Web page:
Proving causation of this type is impossible, but history hints at some degree of correlation between a negative outlook for Singapore and positive outcomes for the PAP.
In 2010, Singapore’s economy grew by a record-breaking 14.7%. The following year, the Workers Party won its first GRC.
In the 2001 general election, which was held months after the September-11 attacks, under the shadow of a recession, the PAP won with a vote share of 75.3%.
The GDP growth for the year was just 2%, as opposed to 3.9% and 5.1% for previous years.
Hence, a Covid-19-almost-recession GE2020 will strongly favour the PAP. No one wants to change the government in the middle of a crisis. Even if the incoming Ministers are healthier, more competent and more knowledgeable, the prospect of a shaky transition period will scare away any potential detractors.
With social distancing and a ban on gatherings of more than 250 people, there can be no political rallies. The appetite for walkabouts or house visits will also be diminished, because it takes just one infected canvasser to quarantine a whole neighbourhood.
With reduced opportunities for interaction, the opposition will be at a great disadvantage, because they’re the ones who will need to invigorate the electorate, and get them out to vote. It will be the death knell for Tan Cheng Bock’s new Progress Singapore Party. Without a chance to make his case, he will almost certainly lose, because voters haven’t had a chance to hear him out.
All of this suits our ruling party just fine because they are a known entity. As many have pointed out, PAP rallies are sparsely attended anyway. Voter indifference—at an all-time high—has always favoured incumbents.
Last year in December, Google banned political advertising on its platforms for Singapore. Its new code of practice forbids “all advertisement or paid content that can reasonably be regarded as being directed towards a political end”. SDP was incensed. Google declined to comment.
Facebook still allows political ads, but as Kirsten Han has already pointed out, they can be easily and arbitrarily POFMA’d into oblivion. Prior to the outbreak, almost every instance of POFMA was used against members of the opposition. I seriously doubt if this trend will abate during the campaigning period.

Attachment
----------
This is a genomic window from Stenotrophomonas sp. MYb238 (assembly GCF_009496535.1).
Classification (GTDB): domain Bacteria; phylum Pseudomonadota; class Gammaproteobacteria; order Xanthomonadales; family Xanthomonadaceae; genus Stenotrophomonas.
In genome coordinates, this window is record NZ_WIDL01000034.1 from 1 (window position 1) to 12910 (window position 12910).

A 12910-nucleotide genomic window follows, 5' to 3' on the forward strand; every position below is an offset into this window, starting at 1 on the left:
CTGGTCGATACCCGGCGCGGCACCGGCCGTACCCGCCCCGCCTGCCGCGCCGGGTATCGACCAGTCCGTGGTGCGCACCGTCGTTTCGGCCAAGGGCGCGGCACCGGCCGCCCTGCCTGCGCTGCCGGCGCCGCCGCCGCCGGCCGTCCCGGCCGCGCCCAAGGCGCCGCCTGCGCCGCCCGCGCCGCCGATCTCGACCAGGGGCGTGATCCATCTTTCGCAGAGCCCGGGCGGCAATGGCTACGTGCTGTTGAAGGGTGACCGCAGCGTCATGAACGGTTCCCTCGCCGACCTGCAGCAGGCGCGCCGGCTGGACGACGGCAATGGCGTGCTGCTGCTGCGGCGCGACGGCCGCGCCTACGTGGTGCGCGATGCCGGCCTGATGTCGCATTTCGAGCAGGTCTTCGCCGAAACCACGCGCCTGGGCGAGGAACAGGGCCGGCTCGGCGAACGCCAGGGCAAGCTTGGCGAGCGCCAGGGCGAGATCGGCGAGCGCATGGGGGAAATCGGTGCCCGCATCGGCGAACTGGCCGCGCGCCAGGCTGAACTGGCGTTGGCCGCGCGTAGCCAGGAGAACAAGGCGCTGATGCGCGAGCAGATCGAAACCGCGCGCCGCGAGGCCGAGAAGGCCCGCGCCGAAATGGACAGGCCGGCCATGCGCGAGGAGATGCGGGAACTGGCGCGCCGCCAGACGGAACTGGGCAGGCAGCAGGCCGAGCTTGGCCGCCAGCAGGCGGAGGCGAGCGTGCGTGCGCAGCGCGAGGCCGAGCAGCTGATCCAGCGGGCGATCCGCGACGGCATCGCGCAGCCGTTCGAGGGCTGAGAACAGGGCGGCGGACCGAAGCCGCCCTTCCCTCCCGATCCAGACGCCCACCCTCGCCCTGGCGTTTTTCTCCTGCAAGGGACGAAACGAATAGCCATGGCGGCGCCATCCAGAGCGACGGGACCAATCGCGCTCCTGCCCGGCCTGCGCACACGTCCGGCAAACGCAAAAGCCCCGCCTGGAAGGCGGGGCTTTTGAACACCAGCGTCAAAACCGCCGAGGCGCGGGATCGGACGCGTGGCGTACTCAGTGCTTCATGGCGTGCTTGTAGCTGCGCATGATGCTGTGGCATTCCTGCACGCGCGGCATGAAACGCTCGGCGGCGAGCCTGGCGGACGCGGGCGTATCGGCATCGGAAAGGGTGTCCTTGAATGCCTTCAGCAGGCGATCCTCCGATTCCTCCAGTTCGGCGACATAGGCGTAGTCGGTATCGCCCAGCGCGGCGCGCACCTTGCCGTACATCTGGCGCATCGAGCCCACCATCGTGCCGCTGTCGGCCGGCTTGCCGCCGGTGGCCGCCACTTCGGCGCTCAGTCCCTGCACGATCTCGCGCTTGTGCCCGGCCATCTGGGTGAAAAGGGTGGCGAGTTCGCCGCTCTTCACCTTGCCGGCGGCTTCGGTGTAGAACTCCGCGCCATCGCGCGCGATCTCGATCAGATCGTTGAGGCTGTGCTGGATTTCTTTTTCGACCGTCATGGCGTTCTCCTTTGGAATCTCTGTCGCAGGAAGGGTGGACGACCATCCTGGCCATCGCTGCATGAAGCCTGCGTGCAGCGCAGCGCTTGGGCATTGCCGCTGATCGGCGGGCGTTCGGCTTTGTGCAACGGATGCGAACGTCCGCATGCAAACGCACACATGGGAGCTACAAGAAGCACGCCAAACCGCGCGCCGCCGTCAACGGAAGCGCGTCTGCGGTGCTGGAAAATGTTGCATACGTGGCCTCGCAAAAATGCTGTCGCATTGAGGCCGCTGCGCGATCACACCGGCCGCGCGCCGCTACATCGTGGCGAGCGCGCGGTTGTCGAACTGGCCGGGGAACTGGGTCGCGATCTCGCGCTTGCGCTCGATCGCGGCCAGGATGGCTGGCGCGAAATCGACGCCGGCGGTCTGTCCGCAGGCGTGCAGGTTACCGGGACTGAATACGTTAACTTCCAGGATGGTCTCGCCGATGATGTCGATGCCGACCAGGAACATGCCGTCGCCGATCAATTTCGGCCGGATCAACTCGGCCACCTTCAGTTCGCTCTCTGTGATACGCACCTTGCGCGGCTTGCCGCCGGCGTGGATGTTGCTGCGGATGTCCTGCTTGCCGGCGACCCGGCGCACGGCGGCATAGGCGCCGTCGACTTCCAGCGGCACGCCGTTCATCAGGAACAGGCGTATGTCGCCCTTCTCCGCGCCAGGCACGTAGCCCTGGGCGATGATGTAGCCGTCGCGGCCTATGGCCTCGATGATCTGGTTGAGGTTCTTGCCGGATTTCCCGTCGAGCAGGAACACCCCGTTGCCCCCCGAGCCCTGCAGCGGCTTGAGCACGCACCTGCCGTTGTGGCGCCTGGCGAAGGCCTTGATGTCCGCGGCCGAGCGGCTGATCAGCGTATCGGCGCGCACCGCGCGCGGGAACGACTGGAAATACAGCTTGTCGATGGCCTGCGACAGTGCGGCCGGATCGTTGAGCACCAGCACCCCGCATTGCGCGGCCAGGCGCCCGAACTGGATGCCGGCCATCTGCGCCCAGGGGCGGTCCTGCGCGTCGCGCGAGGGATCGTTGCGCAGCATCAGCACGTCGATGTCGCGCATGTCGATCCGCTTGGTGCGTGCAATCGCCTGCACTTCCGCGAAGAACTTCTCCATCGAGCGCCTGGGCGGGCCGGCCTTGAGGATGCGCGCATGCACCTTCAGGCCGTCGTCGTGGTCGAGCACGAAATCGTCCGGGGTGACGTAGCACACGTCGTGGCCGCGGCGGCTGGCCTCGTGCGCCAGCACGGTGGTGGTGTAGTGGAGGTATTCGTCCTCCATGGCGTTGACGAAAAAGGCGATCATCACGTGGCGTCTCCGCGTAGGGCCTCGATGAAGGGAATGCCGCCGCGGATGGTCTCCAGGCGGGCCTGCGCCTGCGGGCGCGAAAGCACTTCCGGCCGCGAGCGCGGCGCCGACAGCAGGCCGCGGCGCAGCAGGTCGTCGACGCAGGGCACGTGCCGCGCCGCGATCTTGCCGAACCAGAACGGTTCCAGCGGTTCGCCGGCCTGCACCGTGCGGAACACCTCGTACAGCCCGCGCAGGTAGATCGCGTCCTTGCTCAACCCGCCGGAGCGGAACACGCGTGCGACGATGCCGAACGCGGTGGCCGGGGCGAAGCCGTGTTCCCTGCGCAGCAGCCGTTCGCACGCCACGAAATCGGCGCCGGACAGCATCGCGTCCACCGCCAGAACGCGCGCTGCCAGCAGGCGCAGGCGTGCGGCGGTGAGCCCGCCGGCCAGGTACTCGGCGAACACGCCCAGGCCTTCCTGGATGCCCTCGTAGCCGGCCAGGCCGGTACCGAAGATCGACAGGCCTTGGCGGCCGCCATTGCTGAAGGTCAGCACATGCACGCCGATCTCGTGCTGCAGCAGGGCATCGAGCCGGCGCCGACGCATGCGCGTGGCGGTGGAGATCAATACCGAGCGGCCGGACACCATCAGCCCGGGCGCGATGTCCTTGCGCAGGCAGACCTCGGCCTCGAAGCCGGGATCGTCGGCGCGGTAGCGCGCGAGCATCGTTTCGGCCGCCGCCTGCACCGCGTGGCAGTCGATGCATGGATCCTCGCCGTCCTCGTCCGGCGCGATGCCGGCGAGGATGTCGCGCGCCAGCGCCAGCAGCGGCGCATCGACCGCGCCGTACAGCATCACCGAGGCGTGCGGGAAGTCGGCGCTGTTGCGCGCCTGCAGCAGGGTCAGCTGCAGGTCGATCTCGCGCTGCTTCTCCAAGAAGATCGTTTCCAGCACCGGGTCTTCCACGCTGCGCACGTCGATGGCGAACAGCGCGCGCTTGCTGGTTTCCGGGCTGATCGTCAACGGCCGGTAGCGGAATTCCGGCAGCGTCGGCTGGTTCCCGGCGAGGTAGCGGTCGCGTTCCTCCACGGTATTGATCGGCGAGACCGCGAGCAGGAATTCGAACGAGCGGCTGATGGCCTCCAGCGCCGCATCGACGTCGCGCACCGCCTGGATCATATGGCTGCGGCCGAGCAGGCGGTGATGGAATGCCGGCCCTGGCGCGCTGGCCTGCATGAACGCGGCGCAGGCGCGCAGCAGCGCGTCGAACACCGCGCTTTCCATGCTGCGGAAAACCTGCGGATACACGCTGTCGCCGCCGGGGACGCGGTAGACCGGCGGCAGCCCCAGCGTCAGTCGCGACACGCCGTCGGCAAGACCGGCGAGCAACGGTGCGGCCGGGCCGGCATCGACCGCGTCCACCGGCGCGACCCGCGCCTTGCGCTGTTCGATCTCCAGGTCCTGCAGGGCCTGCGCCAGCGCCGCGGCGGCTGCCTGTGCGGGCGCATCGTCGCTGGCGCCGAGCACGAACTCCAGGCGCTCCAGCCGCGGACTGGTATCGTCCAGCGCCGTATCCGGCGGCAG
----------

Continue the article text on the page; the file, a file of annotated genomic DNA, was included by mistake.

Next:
With direct political advertising severely limited, opposition parties will be at the mercy of major media outlets, all of whom are strongly pro-PAP.
SPH, though it might be bleeding money from every orifice, still commands some 4000 staff members. The Online Citizen, our only pro-opposition outlet, has a total staff of zero because the police investigated Terry Xu and confiscated his computers.
You would be entirely right. If the PAP wants to exploit the goodwill from their deft handling of the Covid-19 pandemic, they have every right to do so. That’s politics as usual.
However, they also have an obligation to hold a ‘free and fair’ election, or at least one that’s no more unfair than usual. If the Covid-19 cases increase, and more stringent regulations are put into place, the election will be a total joke. With no rallies, minimal interaction and voter concerns focused elsewhere, it will be an election only in name. Nobody will be able to ‘campaign effectively’ as the Prime Minister promises, least of all the opposition parties who need to make themselves heard.
Thanks to its deft handling of Covid-19 and the dire economic situation, the PAP will most likely win the next election, as surely as Mdm President Halimah Yacob was going to win the 2017 presidential election—running against opponents who were little-known political neophytes.
To hold GE2020 in the midst of a pandemic, would virtually guarantee victory, just as the $500-million shareholder rule guaranteed victory for Mdm President. However, the election would be forever tainted by whispers and doubts, just as President Halimah’s victory was tainted by #notmypresident.